Last Saturday I was lucky enough to go to my first Malawian wedding! It was a lot of fun! In many ways it’s very similar to weddings back home, the bride’s in a big fancy dress, lots of friends and relatives (400 actually), LOTS of dancing and happy faces. I was going to a coworker’s house for dinner last Thursday and we stopped to pick up his wife at the wedding rehearsal. His wife was a “Lady in Waiting”, a woman asked to help in the wedding planning, preparation and coordination. When we arrived at the rehearsal the children and the rest of the bridal party were practicing their dance up the aisle. There were 6 children in the bridal party. Two are designated as the “mini bride and groom”. These two are dressed up similar to the main couple, complete with fancy white dress and all! Another two are like a mini bridesmaid and groomsman and finally there is a Page Boy and Petal Girl, who is similar to a flower girl, who throws flower petals as she goes down the aisle in front of the bride and groom. There were 2 bridesmaids and 2 groomsmen. As we waited on the sides watching the dance rehearsal we managed to finagle an invitation to the main event!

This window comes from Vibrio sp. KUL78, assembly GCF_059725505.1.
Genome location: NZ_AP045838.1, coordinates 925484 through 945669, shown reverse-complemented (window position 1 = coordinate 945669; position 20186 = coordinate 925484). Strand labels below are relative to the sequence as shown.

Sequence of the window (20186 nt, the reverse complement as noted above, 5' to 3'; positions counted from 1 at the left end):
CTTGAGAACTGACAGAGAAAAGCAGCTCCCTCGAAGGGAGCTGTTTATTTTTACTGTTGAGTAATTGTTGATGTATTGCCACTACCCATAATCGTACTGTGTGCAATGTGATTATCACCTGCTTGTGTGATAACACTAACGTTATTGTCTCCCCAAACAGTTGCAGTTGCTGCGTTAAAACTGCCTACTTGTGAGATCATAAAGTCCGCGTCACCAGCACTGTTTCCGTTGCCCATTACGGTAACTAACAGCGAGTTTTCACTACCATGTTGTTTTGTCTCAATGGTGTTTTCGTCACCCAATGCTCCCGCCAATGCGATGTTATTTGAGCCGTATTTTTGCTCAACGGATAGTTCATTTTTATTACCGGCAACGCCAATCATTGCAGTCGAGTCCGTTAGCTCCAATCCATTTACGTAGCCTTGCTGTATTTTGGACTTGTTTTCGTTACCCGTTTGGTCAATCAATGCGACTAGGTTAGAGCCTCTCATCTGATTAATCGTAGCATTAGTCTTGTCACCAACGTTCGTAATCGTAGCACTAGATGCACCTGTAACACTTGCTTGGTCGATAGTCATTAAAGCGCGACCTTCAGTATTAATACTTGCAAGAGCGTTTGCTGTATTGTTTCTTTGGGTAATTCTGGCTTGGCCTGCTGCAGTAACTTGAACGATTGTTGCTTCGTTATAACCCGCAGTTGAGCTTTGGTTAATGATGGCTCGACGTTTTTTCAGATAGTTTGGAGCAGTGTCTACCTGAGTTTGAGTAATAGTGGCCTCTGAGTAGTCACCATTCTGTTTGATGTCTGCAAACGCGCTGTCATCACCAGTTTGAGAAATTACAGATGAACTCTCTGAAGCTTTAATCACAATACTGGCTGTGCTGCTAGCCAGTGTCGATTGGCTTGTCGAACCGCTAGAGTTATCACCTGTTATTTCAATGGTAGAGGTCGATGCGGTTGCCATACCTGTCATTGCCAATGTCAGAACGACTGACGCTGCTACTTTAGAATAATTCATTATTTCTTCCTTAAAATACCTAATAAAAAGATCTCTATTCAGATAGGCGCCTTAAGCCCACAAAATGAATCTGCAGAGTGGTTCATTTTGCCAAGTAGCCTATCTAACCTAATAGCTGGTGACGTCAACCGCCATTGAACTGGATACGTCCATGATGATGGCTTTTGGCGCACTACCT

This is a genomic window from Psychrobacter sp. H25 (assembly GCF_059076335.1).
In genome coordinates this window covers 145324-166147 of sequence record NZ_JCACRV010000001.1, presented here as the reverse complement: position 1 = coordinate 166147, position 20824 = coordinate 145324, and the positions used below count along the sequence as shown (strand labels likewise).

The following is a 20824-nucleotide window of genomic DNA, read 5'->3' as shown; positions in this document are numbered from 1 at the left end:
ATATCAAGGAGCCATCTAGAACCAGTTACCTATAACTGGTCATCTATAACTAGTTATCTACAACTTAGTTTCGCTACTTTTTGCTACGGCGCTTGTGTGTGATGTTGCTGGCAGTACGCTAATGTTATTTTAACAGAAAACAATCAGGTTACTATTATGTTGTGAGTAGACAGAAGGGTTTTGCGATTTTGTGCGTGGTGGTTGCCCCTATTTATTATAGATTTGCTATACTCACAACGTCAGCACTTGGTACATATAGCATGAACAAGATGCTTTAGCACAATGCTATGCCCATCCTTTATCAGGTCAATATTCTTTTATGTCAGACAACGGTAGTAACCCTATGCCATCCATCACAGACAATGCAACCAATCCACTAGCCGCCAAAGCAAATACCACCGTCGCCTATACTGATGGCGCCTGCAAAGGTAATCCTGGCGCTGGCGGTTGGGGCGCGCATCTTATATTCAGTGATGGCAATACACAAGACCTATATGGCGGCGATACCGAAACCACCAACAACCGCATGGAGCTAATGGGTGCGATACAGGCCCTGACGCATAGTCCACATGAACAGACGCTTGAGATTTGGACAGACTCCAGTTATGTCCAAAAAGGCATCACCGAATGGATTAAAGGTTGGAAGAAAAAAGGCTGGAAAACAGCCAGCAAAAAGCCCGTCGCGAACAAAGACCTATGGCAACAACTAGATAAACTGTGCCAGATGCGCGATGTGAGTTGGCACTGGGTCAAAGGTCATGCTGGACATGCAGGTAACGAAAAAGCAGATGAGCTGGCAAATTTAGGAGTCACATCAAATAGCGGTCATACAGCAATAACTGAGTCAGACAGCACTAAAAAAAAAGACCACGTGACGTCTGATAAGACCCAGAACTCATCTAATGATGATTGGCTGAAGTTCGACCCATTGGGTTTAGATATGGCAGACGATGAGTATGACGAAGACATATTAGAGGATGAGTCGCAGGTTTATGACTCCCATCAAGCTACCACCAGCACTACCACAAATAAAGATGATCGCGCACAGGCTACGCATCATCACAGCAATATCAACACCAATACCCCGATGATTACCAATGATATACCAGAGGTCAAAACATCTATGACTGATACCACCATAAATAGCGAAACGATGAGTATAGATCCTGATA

So the wedding reception was supposed to start at 1PM but like weddings back home, it was a little late… in this case about an hour late. But the wedding party made their grand entrance, followed by more relatives who followed behind the bride and groom, singing and ululating which was very cool to hear. Ululating is a sound that women make, it’s difficult to describe but it’s often heard during celebrations or big events. The reception hall was decorated nicely in peach and white, lots of balloons and ribbon. Once everyone was seated, the main event started and here’s where it’s very different from weddings at home. It seemed to me that the secondary goal of the event, beyond the celebration of the happy couple which was evident and very exciting, was to make as much money as possible. Various groups are invited up to “greet” the bride and groom, and by “greet” they mean donate money. It may be relatives, then people who have come to the reception with a spouse, then men who have come on their own, then coworkers of the bride’s father or friends of the groom or a free for all when everyone is invited. The role of the MC is to try to get as much money as possible for the couple. Sometimes the well wishers are invited to the stage and at others the bride or groom or both stand on the dance floor with a basket and people dance to the front and throw money into the basket or just on the floor. “Cashiers” are friends of the couple given the task of collecting the money from the basket or off the floor and counting it. Since you are expected to go up in any group that applies or whenever the feeling moves you so you can spend an awful lot of money! Cashiers are also available to change larger bills into smaller ones so that you can throw many smaller bills instead of huge ones! So everyone’s up dancing, there’s money everywhere, in the air, on the floor, and everyone is just having a great time! It was a lot of fun and the couple managed to collect the equivalent of about $2000 USD so that is used for their honeymoon (often a few days near the lake) and to start off their new life together! In between dances and “greetings”, there are speeches and snacks are handed out. The whole event lasted about 5 hours. Everyone was very friendly and eager to include me in the festivities and my coworkers 6 year old daughter, Chisomo, did a wonderful job of keeping me company and translating speeches to make sure I was in the loop! I've included a few pictures here but more are posted with other photos of mine at if you are interested.